Converting Today recently caught up with Christian Knapp, UK managing director of press manufacturing giant KBA. He outlines the company’s ongoing developments in the packaging sector and when customers can expect the latest technology launches from the German business
Converting Today: How did KBA perform in 2012 following its successful showing at Drupa in May?
Christian Knapp: KBA performed well at Drupa both in its presentation of the new and exciting products as well as in the sales successes. There was a higher than anticipated number of sales agreed with the orders placed that are now coming to fruition, and a broad range of technology unveiled that will help us to continue to support our customers as they adapt to the challenges presented by the current economic climate. The KBA Group forecast is sales of more than €1.2 billion and we expect to see a steady profit improvement in the past and current financial year.
CT: What measures is the group taking to improve its offering in the packaging sector?
CK: At Drupa we demonstrated a number of technologies designed to further expand our portfolio of solutions, including the new 400m/min Varius 80 web offset press for flexible packaging as well as technology upgrades and new press launches of our Rapida sheetfed offset range. The Varius 80 is aimed at the high growth flexible packaging market, the modular, variable format press is waterless with keyless inking units and a UV dryer. It delivers amazing print quality on flexible, non-absorbent substrates with a minimum of start-up waste.
And with an eye on costs, offset plates are much cheaper than the sleeves required for a flexo press. Run-up to saleable colour is in just 100m of web – a waste saving of around 80% compared with other presses – ideal when run lengths are diminishing and job changes are becoming ever more frequent.
In the pipeline too is the RotaJET 76 high volume inkjet press being developed at KBA Würzburg in Germany in co-operation with RR Donnelley in the US.
The energy saving VariDryBLUE dryers previously offered only with large format presses are now available for all formats. And we are not stopping there. At the end of 2012, the successful Rapida 162 was replaced by the new Rapida 164 (maximum sheet size 120.5 x 164mm) with the same automation features as the new Rapida 145 and an increased maximum production speed of 15,000 sheets/hour. The new Rapida 164 is particularly interesting for packaging and POS printers in markets like the US and the UK, where users often prefer the larger format and this interview is the first time we are announcing it in the UK.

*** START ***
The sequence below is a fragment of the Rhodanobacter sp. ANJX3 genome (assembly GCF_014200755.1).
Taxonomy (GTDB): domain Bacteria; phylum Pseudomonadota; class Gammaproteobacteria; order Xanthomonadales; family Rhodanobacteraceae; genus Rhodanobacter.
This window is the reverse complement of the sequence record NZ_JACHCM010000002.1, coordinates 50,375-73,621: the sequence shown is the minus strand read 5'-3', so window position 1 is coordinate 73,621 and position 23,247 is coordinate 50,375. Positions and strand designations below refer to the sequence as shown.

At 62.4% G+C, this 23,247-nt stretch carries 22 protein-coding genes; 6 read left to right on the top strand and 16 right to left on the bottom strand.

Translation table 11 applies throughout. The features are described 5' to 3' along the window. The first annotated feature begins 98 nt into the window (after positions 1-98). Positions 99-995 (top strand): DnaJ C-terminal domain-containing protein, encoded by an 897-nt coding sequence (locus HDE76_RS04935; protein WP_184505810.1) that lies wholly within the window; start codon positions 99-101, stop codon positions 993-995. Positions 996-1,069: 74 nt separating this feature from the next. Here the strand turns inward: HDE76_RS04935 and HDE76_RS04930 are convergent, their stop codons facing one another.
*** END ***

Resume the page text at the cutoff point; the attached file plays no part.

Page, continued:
CT: What are the key trends you are witnessing in the packaging print sector?
CK: we are seeing more and more commercial print operations move towards delivering packaging services. This is why our developments have resulted in our flagship Rapida 106 now running at 20,000 sheets/hour. It also has an extended list of features that include DriveTronic simultaneous coating-forme change, AniloxLoader automatic screen roller change, an optimised AirTronic delivery for high press speeds, and an all-new ErgoTronic console with user-oriented wall screen. These join DriveTronic Simultaneous Plate Changing, Flying JobChange and the CX thicker substrate packages for faster makereadies, quicker job completion and broader job capabilities.
CT: What packaging clients are you currently working with and how are they using KBA technology?
CK: One example is Clifford Press, an independent trade printer for the POS, POP, and packaging sectors, which has invested in a second KBA Rapida 162a 6-colour press with our QualiTronic inline colour measuring system to lead its drive to ISO 12674-2 certification. Clifford offers a confidential trade service, which is why it chose to maximise its press options with conventional inks, thick stock capability, combination coater and UV dryer. Independent print and packaging group CRP Print & Packaging chose a 9-unit (6-colour plus double coater), large format Rapida 162a with KBA’s CX package to help it improve its production for the shelf ready packaging and displays market.
CT: There is a lot of talk about digital printing for packaging for short run areas. What developments are you noticing in this area?
CK: I would look at our Genius 52 UV as an effective alternative to short run digital. This is since its B3 sheet size is usually ample for any packaging requirement and its anilox inking system delivers colour vibrancy. It can handle print on non-absorbing materials such as plastics and it delivers low waste, making it an attractive option.